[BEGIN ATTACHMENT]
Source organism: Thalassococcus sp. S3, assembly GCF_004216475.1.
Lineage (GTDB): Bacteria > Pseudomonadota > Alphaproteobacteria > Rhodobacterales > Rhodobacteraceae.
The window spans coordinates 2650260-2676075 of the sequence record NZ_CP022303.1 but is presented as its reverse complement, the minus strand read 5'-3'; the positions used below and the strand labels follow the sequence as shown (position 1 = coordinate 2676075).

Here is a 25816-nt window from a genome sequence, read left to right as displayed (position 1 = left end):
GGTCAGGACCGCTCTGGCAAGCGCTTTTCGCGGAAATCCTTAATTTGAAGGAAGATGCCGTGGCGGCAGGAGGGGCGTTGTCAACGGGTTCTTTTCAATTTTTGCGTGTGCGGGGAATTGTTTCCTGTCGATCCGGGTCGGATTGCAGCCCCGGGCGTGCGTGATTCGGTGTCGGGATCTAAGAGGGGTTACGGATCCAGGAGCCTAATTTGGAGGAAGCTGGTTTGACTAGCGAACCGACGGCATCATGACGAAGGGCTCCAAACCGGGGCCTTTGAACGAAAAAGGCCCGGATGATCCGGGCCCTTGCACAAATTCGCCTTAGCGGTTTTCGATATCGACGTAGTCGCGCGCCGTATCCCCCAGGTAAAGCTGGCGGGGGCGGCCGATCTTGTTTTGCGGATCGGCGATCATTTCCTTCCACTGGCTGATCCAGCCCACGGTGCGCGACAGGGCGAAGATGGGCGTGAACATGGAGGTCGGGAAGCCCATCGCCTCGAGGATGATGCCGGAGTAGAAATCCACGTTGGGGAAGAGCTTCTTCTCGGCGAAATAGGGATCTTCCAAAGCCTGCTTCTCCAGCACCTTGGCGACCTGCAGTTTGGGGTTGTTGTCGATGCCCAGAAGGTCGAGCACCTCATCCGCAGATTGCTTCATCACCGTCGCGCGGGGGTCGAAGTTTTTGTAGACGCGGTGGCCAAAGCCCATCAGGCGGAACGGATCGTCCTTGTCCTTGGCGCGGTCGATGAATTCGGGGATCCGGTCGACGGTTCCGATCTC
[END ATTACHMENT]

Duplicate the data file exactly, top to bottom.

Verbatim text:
Source organism: Thalassococcus sp. S3, assembly GCF_004216475.1.
Lineage (GTDB): Bacteria > Pseudomonadota > Alphaproteobacteria > Rhodobacterales > Rhodobacteraceae.
The window spans coordinates 2650260-2676075 of the sequence record NZ_CP022303.1 but is presented as its reverse complement, the minus strand read 5'-3'; the positions used below and the strand labels follow the sequence as shown (position 1 = coordinate 2676075).

Here is a 25816-nt window from a genome sequence, read left to right as displayed (position 1 = left end):
GGTCAGGACCGCTCTGGCAAGCGCTTTTCGCGGAAATCCTTAATTTGAAGGAAGATGCCGTGGCGGCAGGAGGGGCGTTGTCAACGGGTTCTTTTCAATTTTTGCGTGTGCGGGGAATTGTTTCCTGTCGATCCGGGTCGGATTGCAGCCCCGGGCGTGCGTGATTCGGTGTCGGGATCTAAGAGGGGTTACGGATCCAGGAGCCTAATTTGGAGGAAGCTGGTTTGACTAGCGAACCGACGGCATCATGACGAAGGGCTCCAAACCGGGGCCTTTGAACGAAAAAGGCCCGGATGATCCGGGCCCTTGCACAAATTCGCCTTAGCGGTTTTCGATATCGACGTAGTCGCGCGCCGTATCCCCCAGGTAAAGCTGGCGGGGGCGGCCGATCTTGTTTTGCGGATCGGCGATCATTTCCTTCCACTGGCTGATCCAGCCCACGGTGCGCGACAGGGCGAAGATGGGCGTGAACATGGAGGTCGGGAAGCCCATCGCCTCGAGGATGATGCCGGAGTAGAAATCCACGTTGGGGAAGAGCTTCTTCTCGGCGAAATAGGGATCTTCCAAAGCCTGCTTCTCCAGCACCTTGGCGACCTGCAGTTTGGGGTTGTTGTCGATGCCCAGAAGGTCGAGCACCTCATCCGCAGATTGCTTCATCACCGTCGCGCGGGGGTCGAAGTTTTTGTAGACGCGGTGGCCAAAGCCCATCAGGCGGAACGGATCGTCCTTGTCCTTGGCGCGGTCGATGAATTCGGGGATCCGGTCGACGGTTCCGATCTC